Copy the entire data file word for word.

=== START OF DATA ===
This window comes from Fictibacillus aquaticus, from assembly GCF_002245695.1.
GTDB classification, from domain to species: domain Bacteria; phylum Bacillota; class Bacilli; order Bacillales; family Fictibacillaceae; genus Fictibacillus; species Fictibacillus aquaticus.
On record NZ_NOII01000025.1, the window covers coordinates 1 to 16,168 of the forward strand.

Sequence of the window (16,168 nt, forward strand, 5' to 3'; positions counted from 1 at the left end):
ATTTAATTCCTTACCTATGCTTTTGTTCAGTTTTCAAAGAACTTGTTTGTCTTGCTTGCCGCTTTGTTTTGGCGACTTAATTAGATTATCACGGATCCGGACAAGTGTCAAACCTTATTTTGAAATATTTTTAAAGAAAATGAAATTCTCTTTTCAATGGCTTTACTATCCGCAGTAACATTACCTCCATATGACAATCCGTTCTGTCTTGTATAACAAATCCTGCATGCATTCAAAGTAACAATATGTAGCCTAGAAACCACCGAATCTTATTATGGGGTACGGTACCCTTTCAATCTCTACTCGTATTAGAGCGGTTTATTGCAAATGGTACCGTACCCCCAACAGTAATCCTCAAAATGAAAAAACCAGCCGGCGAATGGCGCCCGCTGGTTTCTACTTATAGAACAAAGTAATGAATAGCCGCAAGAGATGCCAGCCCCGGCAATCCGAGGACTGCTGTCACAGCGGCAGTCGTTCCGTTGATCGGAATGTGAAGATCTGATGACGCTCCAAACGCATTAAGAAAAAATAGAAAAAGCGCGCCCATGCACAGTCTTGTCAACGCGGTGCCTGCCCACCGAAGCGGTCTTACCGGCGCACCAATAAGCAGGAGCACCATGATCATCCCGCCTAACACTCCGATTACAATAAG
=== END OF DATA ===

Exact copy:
This window comes from Fictibacillus aquaticus, from assembly GCF_002245695.1.
GTDB classification, from domain to species: domain Bacteria; phylum Bacillota; class Bacilli; order Bacillales; family Fictibacillaceae; genus Fictibacillus; species Fictibacillus aquaticus.
On record NZ_NOII01000025.1, the window covers coordinates 1 to 16,168 of the forward strand.

Sequence of the window (16,168 nt, forward strand, 5' to 3'; positions counted from 1 at the left end):
ATTTAATTCCTTACCTATGCTTTTGTTCAGTTTTCAAAGAACTTGTTTGTCTTGCTTGCCGCTTTGTTTTGGCGACTTAATTAGATTATCACGGATCCGGACAAGTGTCAAACCTTATTTTGAAATATTTTTAAAGAAAATGAAATTCTCTTTTCAATGGCTTTACTATCCGCAGTAACATTACCTCCATATGACAATCCGTTCTGTCTTGTATAACAAATCCTGCATGCATTCAAAGTAACAATATGTAGCCTAGAAACCACCGAATCTTATTATGGGGTACGGTACCCTTTCAATCTCTACTCGTATTAGAGCGGTTTATTGCAAATGGTACCGTACCCCCAACAGTAATCCTCAAAATGAAAAAACCAGCCGGCGAATGGCGCCCGCTGGTTTCTACTTATAGAACAAAGTAATGAATAGCCGCAAGAGATGCCAGCCCCGGCAATCCGAGGACTGCTGTCACAGCGGCAGTCGTTCCGTTGATCGGAATGTGAAGATCTGATGACGCTCCAAACGCATTAAGAAAAAATAGAAAAAGCGCGCCCATGCACAGTCTTGTCAACGCGGTGCCTGCCCACCGAAGCGGTCTTACCGGCGCACCAATAAGCAGGAGCACCATGATCATCCCGCCTAACACTCCGATTACAATAAG